COVID-19/complications , COVID-19/mortality , Maternal Mortality , Pneumonia/mortality , Pregnancy Complications, Infectious/mortality , Pregnancy Complications, Infectious/virology , Troponin T/blood , Adult , COVID-19/epidemiology , Female , Hospitalization , Humans , Mexico/epidemiology , Myocytes, Cardiac/pathology , Myocytes, Cardiac/virology , Pneumonia/epidemiology , Pneumonia/virology , Pregnancy , Pregnancy Complications, Infectious/epidemiology , Prospective Studies , Risk Factors , SARS-CoV-2/genetics , SARS-CoV-2/pathogenicity , Severity of Illness Index
8.
Medicina (Kaunas) ; 58(2)2022 Feb 01.
Article in English | MEDLINE | ID: covidwho-1667239

ABSTRACT

Background and Objectives: Scant data regarding early post-COVID-19 effects are available, especially in younger people. Therefore, the objective of this study was to explore the early clinical impacts of post-COVID-19 pneumonia, comparing severe and non-severe patients. Materials and Methods: A cross-sectional study was conducted in adult patients admitted with COVID-19 pneumonia from April to May 2021. Demographic data, symptoms and signs, quality of life, Hospital Anxiety and Depression Scale (HADS), chest radiograph (CXR), pulmonary function tests (spirometry, impulse oscillometry), fractional exhaled nitric oxide (FeNO), and exercise capacity were assessed one month after hospital discharge. Twenty-five healthy control subjects that were age- and gender-matched were recruited for comparisons. Results: One hundred and five patients, with a mean age of 35.6 ± 15.8 years and 54 (51.4%) males, participated and were categorized into the non-severe pneumonia (N = 68) and severe pneumonia groups (N = 37). At a one-month follow-up visit (the time from the onset of the disease symptoms = 45.4 ± 5.9 days), the severe group had more cough, fatigue, and skin rash with higher dyspnea scale, more residual CXR lesions, and lower quality of life scores. Forced vital capacity (FVC) was lower in the severe group (88.3% of predicted value) and non-severe group (94.6% of predicted value) than in the healthy controls (p = 0.001). The six-minute walk distance was significantly lower in the non-severe group, at 79.2 m, and in the severe group, at 103.8 m, than in the healthy control subjects (p < 0.001). Conclusions: Adult patients with COVID-19, especially those with clinically severe pneumonia, still had residual symptoms and chest radiographic abnormalities, together with poorer quality of life and lower exercise capacity, one month after hospital discharge.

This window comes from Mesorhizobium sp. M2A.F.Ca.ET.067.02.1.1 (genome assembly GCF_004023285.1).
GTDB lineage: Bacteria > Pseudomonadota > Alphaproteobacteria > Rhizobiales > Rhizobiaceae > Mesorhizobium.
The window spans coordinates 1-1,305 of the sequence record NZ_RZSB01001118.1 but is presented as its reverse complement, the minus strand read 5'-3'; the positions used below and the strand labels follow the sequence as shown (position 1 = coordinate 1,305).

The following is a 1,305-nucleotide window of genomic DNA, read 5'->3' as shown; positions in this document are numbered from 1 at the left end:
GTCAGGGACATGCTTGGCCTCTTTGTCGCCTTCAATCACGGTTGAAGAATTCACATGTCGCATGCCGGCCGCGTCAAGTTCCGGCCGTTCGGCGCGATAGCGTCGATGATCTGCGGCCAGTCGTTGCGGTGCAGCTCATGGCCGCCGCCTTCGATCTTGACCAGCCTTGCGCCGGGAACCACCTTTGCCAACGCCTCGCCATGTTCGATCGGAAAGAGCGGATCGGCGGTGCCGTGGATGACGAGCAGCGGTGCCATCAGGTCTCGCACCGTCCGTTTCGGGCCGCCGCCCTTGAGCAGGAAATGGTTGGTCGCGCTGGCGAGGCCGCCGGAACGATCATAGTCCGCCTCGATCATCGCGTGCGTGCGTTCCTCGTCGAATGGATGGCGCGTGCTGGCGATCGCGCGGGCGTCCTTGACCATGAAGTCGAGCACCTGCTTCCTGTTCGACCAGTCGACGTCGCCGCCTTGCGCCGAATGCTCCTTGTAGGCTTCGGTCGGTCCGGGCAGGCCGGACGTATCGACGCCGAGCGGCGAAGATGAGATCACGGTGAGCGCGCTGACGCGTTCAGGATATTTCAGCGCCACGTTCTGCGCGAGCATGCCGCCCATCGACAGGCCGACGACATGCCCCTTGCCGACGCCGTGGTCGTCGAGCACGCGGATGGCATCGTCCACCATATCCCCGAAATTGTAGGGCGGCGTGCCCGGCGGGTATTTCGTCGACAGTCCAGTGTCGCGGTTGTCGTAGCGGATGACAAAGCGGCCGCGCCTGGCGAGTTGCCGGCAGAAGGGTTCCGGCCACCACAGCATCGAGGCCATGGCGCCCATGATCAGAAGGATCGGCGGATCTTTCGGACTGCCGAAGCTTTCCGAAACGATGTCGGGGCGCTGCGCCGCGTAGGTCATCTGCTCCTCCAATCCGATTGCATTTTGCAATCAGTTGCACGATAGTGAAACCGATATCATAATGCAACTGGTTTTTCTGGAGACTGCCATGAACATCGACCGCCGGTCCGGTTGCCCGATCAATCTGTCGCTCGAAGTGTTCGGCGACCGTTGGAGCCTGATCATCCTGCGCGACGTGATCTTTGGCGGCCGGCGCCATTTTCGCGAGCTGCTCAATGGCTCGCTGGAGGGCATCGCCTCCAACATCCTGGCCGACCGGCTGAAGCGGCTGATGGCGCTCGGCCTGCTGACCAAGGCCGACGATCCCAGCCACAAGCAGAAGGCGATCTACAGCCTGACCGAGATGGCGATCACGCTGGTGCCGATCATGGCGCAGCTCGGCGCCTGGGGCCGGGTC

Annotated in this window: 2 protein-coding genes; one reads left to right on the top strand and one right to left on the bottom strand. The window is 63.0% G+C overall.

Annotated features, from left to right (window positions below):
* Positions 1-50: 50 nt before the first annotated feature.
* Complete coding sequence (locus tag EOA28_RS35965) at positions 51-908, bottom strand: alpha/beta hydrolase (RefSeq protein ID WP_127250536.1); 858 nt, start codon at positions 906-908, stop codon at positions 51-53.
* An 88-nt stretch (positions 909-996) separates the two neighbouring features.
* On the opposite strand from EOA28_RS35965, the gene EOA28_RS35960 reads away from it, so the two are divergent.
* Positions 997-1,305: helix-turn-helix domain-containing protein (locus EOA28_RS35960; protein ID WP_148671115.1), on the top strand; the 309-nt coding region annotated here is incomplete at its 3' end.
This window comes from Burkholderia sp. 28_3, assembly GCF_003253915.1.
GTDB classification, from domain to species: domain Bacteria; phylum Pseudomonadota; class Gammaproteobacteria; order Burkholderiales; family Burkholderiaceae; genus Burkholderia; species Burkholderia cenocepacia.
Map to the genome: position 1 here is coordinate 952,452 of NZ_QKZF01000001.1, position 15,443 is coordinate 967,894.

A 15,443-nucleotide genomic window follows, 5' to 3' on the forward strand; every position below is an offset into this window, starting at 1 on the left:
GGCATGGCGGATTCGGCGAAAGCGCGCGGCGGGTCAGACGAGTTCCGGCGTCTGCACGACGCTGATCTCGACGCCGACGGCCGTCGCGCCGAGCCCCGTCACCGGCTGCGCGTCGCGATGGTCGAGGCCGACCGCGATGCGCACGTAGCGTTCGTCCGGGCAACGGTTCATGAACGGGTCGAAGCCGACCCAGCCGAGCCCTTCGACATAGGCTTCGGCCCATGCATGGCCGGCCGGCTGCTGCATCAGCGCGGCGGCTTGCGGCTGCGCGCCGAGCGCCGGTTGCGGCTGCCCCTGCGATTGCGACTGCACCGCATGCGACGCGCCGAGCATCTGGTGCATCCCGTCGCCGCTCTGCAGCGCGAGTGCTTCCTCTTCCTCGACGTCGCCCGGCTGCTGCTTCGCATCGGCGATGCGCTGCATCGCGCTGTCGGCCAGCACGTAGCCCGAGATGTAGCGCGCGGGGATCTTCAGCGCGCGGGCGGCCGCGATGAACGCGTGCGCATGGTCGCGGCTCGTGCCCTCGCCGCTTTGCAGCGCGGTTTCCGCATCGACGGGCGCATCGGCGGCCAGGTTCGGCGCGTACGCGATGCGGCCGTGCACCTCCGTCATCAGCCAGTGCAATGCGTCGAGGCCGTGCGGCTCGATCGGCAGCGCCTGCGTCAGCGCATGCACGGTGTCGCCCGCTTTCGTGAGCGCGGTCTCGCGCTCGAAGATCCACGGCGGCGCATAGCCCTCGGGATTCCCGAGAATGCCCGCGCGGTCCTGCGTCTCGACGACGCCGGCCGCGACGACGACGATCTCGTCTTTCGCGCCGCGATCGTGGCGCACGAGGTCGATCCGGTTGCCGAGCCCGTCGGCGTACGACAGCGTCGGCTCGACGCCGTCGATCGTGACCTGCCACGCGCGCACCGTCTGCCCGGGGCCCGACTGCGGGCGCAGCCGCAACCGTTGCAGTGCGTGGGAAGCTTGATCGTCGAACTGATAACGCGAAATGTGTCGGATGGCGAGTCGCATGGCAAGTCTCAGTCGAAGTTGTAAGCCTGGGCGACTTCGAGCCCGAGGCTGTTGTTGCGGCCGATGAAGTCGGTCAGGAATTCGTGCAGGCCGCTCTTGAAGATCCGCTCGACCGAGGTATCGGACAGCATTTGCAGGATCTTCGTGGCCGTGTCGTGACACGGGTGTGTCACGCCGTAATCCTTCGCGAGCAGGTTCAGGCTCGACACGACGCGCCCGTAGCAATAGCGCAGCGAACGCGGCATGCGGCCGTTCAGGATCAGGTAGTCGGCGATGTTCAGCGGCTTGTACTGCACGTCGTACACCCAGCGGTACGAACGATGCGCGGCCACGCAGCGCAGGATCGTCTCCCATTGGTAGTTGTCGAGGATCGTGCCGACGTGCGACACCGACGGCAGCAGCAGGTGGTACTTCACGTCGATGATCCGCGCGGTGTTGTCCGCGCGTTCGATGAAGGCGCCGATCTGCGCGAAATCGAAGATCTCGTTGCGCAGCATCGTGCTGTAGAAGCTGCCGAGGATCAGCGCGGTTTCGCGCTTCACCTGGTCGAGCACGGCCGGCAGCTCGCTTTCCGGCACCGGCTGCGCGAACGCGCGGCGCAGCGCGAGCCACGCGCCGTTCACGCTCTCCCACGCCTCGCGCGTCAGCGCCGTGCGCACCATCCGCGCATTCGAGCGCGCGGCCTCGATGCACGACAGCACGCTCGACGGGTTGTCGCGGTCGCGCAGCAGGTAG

Subject(s)
COVID-19 , Pneumonia , Adult , Cross-Sectional Studies , Humans , Lung/diagnostic imaging , Male , Middle Aged , Pneumonia/diagnostic imaging , Pneumonia/epidemiology , Quality of Life , SARS-CoV-2 , Young Adult
9.
J Infect Chemother ; 28(5): 709-713, 2022 May.
Article in English | MEDLINE | ID: covidwho-1654768

ABSTRACT